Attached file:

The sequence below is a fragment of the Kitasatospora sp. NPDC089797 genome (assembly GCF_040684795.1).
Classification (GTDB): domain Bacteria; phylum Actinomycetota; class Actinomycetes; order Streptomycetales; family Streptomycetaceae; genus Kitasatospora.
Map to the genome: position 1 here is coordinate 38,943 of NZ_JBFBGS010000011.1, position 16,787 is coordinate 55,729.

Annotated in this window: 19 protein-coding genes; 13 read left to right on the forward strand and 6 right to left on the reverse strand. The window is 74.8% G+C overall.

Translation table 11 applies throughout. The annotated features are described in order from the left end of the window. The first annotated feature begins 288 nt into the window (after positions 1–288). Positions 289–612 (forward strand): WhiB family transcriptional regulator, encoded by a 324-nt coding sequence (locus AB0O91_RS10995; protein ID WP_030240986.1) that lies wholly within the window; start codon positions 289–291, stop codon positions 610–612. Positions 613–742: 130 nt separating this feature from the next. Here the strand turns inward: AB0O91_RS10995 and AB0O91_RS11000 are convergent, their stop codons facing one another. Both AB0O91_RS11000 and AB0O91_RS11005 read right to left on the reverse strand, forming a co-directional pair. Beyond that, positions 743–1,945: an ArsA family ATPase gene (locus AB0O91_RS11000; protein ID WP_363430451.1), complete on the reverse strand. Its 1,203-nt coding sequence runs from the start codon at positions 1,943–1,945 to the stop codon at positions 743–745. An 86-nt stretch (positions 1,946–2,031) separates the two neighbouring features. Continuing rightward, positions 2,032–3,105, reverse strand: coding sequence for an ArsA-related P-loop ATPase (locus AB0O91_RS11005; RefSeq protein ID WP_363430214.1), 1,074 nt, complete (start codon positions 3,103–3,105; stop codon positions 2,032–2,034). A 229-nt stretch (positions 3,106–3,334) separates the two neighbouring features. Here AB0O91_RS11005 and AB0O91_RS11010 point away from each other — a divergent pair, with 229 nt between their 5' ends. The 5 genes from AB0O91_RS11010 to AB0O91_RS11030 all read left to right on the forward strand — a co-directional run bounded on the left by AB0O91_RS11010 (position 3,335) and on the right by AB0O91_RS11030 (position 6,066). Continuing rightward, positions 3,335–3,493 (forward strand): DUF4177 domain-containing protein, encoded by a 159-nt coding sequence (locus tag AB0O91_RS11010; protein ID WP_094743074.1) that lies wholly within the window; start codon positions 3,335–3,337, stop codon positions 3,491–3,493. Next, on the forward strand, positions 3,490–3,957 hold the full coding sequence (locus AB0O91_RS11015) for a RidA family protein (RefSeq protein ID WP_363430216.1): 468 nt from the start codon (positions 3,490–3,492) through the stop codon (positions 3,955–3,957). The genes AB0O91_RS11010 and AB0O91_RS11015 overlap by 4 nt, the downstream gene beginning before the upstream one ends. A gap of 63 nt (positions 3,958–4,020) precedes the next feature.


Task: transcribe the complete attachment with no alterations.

The sequence below is a fragment of the Kitasatospora sp. NPDC089797 genome (assembly GCF_040684795.1).
Classification (GTDB): domain Bacteria; phylum Actinomycetota; class Actinomycetes; order Streptomycetales; family Streptomycetaceae; genus Kitasatospora.
Map to the genome: position 1 here is coordinate 38,943 of NZ_JBFBGS010000011.1, position 16,787 is coordinate 55,729.

Annotated in this window: 19 protein-coding genes; 13 read left to right on the forward strand and 6 right to left on the reverse strand. The window is 74.8% G+C overall.

Translation table 11 applies throughout. The annotated features are described in order from the left end of the window. The first annotated feature begins 288 nt into the window (after positions 1–288). Positions 289–612 (forward strand): WhiB family transcriptional regulator, encoded by a 324-nt coding sequence (locus AB0O91_RS10995; protein ID WP_030240986.1) that lies wholly within the window; start codon positions 289–291, stop codon positions 610–612. Positions 613–742: 130 nt separating this feature from the next. Here the strand turns inward: AB0O91_RS10995 and AB0O91_RS11000 are convergent, their stop codons facing one another. Both AB0O91_RS11000 and AB0O91_RS11005 read right to left on the reverse strand, forming a co-directional pair. Beyond that, positions 743–1,945: an ArsA family ATPase gene (locus AB0O91_RS11000; protein ID WP_363430451.1), complete on the reverse strand. Its 1,203-nt coding sequence runs from the start codon at positions 1,943–1,945 to the stop codon at positions 743–745. An 86-nt stretch (positions 1,946–2,031) separates the two neighbouring features. Continuing rightward, positions 2,032–3,105, reverse strand: coding sequence for an ArsA-related P-loop ATPase (locus AB0O91_RS11005; RefSeq protein ID WP_363430214.1), 1,074 nt, complete (start codon positions 3,103–3,105; stop codon positions 2,032–2,034). A 229-nt stretch (positions 3,106–3,334) separates the two neighbouring features. Here AB0O91_RS11005 and AB0O91_RS11010 point away from each other — a divergent pair, with 229 nt between their 5' ends. The 5 genes from AB0O91_RS11010 to AB0O91_RS11030 all read left to right on the forward strand — a co-directional run bounded on the left by AB0O91_RS11010 (position 3,335) and on the right by AB0O91_RS11030 (position 6,066). Continuing rightward, positions 3,335–3,493 (forward strand): DUF4177 domain-containing protein, encoded by a 159-nt coding sequence (locus tag AB0O91_RS11010; protein ID WP_094743074.1) that lies wholly within the window; start codon positions 3,335–3,337, stop codon positions 3,491–3,493. Next, on the forward strand, positions 3,490–3,957 hold the full coding sequence (locus AB0O91_RS11015) for a RidA family protein (RefSeq protein ID WP_363430216.1): 468 nt from the start codon (positions 3,490–3,492) through the stop codon (positions 3,955–3,957). The genes AB0O91_RS11010 and AB0O91_RS11015 overlap by 4 nt, the downstream gene beginning before the upstream one ends. A gap of 63 nt (positions 3,958–4,020) precedes the next feature.